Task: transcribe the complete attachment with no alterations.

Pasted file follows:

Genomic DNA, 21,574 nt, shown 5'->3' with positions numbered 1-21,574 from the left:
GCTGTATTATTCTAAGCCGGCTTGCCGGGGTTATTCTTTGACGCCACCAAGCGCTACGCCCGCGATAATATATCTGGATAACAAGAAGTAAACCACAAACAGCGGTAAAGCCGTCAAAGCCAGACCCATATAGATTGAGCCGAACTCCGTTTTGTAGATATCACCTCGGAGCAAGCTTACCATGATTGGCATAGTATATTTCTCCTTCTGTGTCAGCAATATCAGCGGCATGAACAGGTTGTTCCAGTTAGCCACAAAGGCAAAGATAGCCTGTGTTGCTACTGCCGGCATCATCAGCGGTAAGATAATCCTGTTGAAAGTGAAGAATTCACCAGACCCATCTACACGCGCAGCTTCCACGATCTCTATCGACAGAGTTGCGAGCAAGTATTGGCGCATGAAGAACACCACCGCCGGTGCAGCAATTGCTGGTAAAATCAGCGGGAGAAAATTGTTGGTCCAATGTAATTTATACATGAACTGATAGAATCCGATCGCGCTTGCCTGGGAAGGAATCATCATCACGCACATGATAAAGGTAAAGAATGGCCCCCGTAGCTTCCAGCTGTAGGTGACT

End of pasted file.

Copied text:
Genomic DNA, 21,574 nt, shown 5'->3' with positions numbered 1-21,574 from the left:
GCTGTATTATTCTAAGCCGGCTTGCCGGGGTTATTCTTTGACGCCACCAAGCGCTACGCCCGCGATAATATATCTGGATAACAAGAAGTAAACCACAAACAGCGGTAAAGCCGTCAAAGCCAGACCCATATAGATTGAGCCGAACTCCGTTTTGTAGATATCACCTCGGAGCAAGCTTACCATGATTGGCATAGTATATTTCTCCTTCTGTGTCAGCAATATCAGCGGCATGAACAGGTTGTTCCAGTTAGCCACAAAGGCAAAGATAGCCTGTGTTGCTACTGCCGGCATCATCAGCGGTAAGATAATCCTGTTGAAAGTGAAGAATTCACCAGACCCATCTACACGCGCAGCTTCCACGATCTCTATCGACAGAGTTGCGAGCAAGTATTGGCGCATGAAGAACACCACCGCCGGTGCAGCAATTGCTGGTAAAATCAGCGGGAGAAAATTGTTGGTCCAATGTAATTTATACATGAACTGATAGAATCCGATCGCGCTTGCCTGGGAAGGAATCATCATCACGCACATGATAAAGGTAAAGAATGGCCCCCGTAGCTTCCAGCTGTAGGTGACT